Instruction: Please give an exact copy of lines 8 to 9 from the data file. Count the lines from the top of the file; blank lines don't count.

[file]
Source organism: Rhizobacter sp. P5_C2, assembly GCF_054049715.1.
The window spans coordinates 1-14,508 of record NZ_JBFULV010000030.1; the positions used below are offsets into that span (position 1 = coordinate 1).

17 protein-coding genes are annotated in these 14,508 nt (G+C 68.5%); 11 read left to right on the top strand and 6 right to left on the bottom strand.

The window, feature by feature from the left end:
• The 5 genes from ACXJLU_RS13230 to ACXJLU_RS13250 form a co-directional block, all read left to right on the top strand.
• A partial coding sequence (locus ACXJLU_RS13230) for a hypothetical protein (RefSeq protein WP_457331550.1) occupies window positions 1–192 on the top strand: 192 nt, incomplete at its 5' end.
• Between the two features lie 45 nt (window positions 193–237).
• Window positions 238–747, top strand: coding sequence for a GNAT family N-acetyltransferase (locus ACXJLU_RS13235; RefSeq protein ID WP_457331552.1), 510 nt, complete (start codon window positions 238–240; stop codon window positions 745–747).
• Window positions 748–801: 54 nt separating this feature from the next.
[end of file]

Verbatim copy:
• Window positions 238–747, top strand: coding sequence for a GNAT family N-acetyltransferase (locus ACXJLU_RS13235; RefSeq protein ID WP_457331552.1), 510 nt, complete (start codon window positions 238–240; stop codon window positions 745–747).
• Window positions 748–801: 54 nt separating this feature from the next.